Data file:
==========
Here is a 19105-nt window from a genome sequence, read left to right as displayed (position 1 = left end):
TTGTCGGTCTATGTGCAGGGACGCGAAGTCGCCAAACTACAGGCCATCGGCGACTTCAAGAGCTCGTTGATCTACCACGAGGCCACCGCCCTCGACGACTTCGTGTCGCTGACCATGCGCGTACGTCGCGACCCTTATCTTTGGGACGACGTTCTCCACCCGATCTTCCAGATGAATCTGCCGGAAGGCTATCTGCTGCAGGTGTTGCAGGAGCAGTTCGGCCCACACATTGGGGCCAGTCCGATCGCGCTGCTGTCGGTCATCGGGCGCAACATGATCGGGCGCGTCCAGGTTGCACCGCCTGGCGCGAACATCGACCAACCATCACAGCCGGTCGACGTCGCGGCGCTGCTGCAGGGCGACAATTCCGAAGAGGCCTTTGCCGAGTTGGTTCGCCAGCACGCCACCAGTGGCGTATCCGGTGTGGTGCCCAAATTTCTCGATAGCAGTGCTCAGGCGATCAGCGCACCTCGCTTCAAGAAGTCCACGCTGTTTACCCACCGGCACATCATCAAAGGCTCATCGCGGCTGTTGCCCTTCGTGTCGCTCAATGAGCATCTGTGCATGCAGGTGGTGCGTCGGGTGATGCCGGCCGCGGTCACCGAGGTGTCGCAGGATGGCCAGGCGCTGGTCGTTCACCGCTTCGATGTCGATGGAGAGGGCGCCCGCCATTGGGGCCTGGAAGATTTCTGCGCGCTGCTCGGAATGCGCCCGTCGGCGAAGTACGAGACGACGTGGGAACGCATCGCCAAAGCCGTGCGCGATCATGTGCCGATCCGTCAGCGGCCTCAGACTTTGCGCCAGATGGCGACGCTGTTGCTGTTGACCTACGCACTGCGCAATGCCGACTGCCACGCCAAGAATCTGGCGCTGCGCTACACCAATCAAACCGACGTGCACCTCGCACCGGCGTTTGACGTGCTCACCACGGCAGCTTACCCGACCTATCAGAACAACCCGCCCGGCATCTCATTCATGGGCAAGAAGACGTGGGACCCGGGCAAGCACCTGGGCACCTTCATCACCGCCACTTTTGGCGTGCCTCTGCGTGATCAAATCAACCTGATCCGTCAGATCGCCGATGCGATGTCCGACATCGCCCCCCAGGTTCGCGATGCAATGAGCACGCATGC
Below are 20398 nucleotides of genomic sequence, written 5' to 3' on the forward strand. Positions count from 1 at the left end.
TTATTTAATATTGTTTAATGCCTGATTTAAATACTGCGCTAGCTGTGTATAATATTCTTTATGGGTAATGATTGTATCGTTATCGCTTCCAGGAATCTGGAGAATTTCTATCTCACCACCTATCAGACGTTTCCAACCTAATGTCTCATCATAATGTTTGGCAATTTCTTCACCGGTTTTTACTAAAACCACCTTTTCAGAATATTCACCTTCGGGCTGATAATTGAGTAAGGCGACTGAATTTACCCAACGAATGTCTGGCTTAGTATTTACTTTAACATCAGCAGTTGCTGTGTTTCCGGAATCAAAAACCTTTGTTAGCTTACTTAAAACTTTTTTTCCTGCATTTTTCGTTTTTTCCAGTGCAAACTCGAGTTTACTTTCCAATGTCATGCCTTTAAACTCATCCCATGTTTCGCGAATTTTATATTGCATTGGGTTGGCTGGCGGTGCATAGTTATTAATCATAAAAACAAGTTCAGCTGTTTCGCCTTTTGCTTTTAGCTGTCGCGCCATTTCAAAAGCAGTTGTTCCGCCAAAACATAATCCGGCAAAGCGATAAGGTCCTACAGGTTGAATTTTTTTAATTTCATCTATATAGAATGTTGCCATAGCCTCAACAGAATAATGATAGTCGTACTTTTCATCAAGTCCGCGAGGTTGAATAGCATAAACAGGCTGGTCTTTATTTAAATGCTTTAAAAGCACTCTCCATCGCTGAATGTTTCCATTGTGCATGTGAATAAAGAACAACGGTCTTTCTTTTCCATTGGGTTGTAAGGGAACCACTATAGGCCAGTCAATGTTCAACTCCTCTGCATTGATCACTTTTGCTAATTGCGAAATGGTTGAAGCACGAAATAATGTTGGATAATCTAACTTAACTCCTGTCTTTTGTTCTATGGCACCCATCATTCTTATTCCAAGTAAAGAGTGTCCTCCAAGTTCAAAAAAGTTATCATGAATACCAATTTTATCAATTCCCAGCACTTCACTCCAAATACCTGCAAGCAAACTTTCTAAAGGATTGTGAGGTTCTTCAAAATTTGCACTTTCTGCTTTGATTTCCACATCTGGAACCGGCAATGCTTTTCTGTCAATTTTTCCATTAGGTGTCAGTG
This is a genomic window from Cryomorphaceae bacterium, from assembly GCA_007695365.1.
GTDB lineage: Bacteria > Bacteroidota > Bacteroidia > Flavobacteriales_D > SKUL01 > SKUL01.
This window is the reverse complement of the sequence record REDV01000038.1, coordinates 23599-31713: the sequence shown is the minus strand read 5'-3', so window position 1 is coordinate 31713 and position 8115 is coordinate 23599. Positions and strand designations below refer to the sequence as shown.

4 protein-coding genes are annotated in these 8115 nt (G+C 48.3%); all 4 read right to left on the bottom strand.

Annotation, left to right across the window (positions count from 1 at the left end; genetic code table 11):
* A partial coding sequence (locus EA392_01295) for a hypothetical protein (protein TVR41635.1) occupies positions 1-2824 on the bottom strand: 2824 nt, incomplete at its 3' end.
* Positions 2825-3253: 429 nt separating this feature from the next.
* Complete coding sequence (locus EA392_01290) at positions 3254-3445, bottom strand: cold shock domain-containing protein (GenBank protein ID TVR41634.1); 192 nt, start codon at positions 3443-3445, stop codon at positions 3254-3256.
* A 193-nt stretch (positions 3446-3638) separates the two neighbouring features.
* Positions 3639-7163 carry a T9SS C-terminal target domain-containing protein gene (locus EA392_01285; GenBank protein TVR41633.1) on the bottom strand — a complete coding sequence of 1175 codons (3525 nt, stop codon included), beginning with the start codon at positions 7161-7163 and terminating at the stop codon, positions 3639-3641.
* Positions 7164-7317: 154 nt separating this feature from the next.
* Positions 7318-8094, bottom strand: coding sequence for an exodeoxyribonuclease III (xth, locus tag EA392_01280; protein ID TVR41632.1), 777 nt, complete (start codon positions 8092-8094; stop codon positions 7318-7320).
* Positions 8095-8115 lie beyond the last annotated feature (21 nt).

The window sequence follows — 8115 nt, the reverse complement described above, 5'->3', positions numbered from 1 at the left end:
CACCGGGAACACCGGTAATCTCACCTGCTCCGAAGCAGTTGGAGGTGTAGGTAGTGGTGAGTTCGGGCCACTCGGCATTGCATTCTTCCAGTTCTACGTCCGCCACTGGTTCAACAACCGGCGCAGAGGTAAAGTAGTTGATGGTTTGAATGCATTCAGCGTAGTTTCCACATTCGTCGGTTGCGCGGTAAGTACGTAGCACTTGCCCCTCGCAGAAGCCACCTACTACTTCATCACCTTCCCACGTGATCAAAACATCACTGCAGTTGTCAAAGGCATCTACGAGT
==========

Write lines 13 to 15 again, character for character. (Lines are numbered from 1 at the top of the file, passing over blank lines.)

* A 193-nt stretch (positions 3446-3638) separates the two neighbouring features.
* Positions 3639-7163 carry a T9SS C-terminal target domain-containing protein gene (locus EA392_01285; GenBank protein TVR41633.1) on the bottom strand — a complete coding sequence of 1175 codons (3525 nt, stop codon included), beginning with the start codon at positions 7161-7163 and terminating at the stop codon, positions 3639-3641.
* Positions 7164-7317: 154 nt separating this feature from the next.